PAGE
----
Power Peltier Device from Laptop Power Supply

Discussion in 'The Projects Forum' started by justin_ca, Oct 3, 2009.

  1. justin_ca

    Thread Starter New Member

    Oct 3, 2009
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    I'm trying to build an aquarium chiller using a Peltier device, large computer heat sink, and a laptop power supply to drive the system. I'm using this device:
    http://auspicious-e.com/index.php?main_page=product_info&cPath=30&products_id=263

    The stats say it has a 1.3 to 1.5 Ohms resistance.

    The laptop power supply I'm using outputs 20V and 3.5A.

    I first tried a 12V 1A wall wart to run the device. This worked, but got the wall wart very hot (as expected) and couldn't drive the cooler to full power.

    I tried just hooking the laptop power supply to the peltier device and the power supply would just cut out. It obviously has a short circuit protection and was detecting way to many amps drawn.

    My calcs would tell me that at 20V into 1.5 Ohms of resistance I'd have 20/1.5 Amps (ohm's law, right?). So that's way over the rated 3.5A. So I went and picked up some Radio Shack resistors. They are 10Ohm 10W ceramic resistors. So my idea was that I put all 3 in parallel. So that gives me 10/3 = 3.3 Ohms of combined resistance. I then put this in series with the peltier device. So that would give me 3.3 + 1.5 = 4.8 Ohms of resistance total, right? So that should draw 4.2A. Still over the rated limit, but it works to not trigger the protection circuit in the power supply.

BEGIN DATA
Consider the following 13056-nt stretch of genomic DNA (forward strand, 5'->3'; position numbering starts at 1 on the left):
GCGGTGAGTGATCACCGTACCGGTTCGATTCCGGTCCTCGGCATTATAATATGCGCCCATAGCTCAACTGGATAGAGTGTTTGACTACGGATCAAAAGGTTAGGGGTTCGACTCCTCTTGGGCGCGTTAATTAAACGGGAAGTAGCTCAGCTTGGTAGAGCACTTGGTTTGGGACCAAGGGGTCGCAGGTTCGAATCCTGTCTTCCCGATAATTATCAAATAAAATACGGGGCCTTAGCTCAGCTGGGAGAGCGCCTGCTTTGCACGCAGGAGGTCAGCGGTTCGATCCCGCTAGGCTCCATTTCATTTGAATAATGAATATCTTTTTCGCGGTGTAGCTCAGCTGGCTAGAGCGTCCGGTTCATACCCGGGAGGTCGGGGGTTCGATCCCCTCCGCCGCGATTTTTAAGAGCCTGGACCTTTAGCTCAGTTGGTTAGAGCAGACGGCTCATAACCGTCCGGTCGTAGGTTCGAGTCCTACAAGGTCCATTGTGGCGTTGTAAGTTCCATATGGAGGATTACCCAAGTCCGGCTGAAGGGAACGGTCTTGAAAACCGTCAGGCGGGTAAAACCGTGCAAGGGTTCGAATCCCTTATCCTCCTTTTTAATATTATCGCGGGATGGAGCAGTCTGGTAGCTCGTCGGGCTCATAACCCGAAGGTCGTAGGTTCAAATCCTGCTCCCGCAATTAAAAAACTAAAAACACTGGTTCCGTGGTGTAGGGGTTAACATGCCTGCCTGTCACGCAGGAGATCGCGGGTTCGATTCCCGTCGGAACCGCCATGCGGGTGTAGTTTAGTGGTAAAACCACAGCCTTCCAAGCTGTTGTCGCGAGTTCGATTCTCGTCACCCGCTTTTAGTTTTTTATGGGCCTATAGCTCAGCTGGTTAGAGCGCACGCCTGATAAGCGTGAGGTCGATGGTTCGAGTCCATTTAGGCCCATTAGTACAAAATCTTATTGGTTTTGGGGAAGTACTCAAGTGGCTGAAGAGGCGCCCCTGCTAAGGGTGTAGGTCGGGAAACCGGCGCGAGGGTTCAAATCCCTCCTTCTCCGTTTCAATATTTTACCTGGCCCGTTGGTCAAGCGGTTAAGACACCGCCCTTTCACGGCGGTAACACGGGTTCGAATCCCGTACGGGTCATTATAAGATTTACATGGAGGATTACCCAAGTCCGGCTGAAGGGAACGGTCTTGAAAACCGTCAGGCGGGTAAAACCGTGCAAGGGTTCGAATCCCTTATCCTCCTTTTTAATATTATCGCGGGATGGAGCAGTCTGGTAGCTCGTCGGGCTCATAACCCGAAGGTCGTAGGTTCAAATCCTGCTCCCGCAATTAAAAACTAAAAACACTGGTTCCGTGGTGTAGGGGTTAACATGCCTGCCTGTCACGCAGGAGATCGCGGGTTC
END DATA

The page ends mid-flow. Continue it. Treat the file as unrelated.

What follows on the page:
PROBLEMS:
    1) The resistors get really hot. My IR temp probe is reading 230F even when they are connected to a heat sink.
    2) The peltier is not transferring much more heat than with the 12V, 1A supply. My guess is that all my extra power is going to heating up the resistors....

    Any ideas on how I can power the peltier properly??
     
  2. MikeML

    AAC Fanatic!

    Oct 2, 2009
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    A car battery:)

    The spec sheet says 12V @ 9A, which is 108W. Simply put, you need a power supply which will put out >9A @ 12V. You can buy one on ebay, or build one from scratch.
     
  3. justin_ca

    Thread Starter New Member

    Oct 3, 2009
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    0
    Would an alternative be to get a power supply that could supply amps that 1.5 Ohms would draw at 12V, or 9A? Do they even make a 12V, 9A supply that would be affordable?
     
  4. justin_ca

    Thread Starter New Member

    Oct 3, 2009
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    Thanks for the reply, yeah I was just arriving at the same conclusion. Could I just use 5 2A wall warts in parallel?
     
  5. MikeML

    AAC Fanatic!

    Oct 2, 2009
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    Sure. Look at this, for example. I recently bought some used 12V 60A Meanwells off ebay.
     
  6. t06afre

    AAC Fanatic!

    May 11, 2009
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    Perhaps a desktop PC power can supply that kind of power and the correct voltage. I think this is the cheapest alternative.
     
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